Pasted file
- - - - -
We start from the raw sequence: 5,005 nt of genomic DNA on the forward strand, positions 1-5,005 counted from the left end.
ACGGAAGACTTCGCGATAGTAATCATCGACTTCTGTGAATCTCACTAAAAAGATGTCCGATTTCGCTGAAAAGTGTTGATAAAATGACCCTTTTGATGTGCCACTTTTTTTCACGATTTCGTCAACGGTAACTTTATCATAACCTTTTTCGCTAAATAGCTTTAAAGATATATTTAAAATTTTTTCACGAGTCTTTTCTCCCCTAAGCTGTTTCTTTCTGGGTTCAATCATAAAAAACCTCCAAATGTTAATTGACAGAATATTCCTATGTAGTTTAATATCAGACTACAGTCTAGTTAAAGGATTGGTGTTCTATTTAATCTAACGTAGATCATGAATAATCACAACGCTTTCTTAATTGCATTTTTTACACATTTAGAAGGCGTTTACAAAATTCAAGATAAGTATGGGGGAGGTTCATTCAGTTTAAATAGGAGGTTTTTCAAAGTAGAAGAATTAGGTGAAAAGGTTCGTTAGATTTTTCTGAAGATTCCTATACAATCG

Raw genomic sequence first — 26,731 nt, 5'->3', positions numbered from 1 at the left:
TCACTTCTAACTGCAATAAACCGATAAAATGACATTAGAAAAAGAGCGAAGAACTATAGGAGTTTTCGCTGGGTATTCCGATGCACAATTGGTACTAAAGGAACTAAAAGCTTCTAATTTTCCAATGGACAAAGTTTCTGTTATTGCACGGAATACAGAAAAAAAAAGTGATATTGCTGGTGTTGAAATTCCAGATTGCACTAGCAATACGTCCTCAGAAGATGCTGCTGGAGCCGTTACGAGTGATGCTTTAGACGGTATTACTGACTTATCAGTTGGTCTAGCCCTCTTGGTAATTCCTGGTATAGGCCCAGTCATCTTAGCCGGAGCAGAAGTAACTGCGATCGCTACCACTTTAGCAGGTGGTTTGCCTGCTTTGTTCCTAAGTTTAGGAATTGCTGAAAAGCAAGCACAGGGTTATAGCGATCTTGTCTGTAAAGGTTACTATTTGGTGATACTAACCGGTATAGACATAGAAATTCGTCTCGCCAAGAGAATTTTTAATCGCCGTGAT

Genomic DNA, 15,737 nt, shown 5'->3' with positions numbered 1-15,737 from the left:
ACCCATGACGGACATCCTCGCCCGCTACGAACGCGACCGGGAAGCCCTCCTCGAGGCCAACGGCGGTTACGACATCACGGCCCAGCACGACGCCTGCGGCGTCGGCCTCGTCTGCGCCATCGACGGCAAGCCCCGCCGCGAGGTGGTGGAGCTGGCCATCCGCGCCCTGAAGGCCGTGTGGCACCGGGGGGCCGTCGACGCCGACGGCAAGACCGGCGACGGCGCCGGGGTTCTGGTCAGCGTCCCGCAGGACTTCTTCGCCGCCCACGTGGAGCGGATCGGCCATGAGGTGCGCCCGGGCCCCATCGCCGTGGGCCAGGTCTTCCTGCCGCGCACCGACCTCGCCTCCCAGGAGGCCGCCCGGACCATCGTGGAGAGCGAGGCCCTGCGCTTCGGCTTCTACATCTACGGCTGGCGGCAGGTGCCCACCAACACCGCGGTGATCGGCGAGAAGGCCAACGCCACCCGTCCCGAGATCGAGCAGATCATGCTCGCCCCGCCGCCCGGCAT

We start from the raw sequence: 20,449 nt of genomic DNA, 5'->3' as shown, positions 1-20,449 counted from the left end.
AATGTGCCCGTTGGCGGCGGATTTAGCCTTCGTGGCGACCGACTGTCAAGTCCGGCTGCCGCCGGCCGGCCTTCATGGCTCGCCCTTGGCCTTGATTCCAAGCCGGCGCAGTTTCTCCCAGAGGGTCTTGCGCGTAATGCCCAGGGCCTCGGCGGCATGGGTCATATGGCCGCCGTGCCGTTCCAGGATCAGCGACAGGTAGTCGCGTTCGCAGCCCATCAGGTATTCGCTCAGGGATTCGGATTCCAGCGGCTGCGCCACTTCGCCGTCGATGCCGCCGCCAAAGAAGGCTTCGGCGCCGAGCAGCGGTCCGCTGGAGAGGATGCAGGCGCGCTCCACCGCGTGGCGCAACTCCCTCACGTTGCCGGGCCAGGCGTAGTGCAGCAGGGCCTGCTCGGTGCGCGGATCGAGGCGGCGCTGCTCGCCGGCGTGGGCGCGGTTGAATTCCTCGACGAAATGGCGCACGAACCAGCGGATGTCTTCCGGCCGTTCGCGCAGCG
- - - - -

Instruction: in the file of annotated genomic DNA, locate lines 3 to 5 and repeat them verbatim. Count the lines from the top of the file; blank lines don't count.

Raw genomic sequence first — 26,731 nt, 5'->3', positions numbered from 1 at the left:
TCACTTCTAACTGCAATAAACCGATAAAATGACATTAGAAAAAGAGCGAAGAACTATAGGAGTTTTCGCTGGGTATTCCGATGCACAATTGGTACTAAAGGAACTAAAAGCTTCTAATTTTCCAATGGACAAAGTTTCTGTTATTGCACGGAATACAGAAAAAAAAAGTGATATTGCTGGTGTTGAAATTCCAGATTGCACTAGCAATACGTCCTCAGAAGATGCTGCTGGAGCCGTTACGAGTGATGCTTTAGACGGTATTACTGACTTATCAGTTGGTCTAGCCCTCTTGGTAATTCCTGGTATAGGCCCAGTCATCTTAGCCGGAGCAGAAGTAACTGCGATCGCTACCACTTTAGCAGGTGGTTTGCCTGCTTTGTTCCTAAGTTTAGGAATTGCTGAAAAGCAAGCACAGGGTTATAGCGATCTTGTCTGTAAAGGTTACTATTTGGTGATACTAACCGGTATAGACATAGAAATTCGTCTCGCCAAGAGAATTTTTAATCGCCGTGAT

Genomic DNA, 15,737 nt, shown 5'->3' with positions numbered 1-15,737 from the left: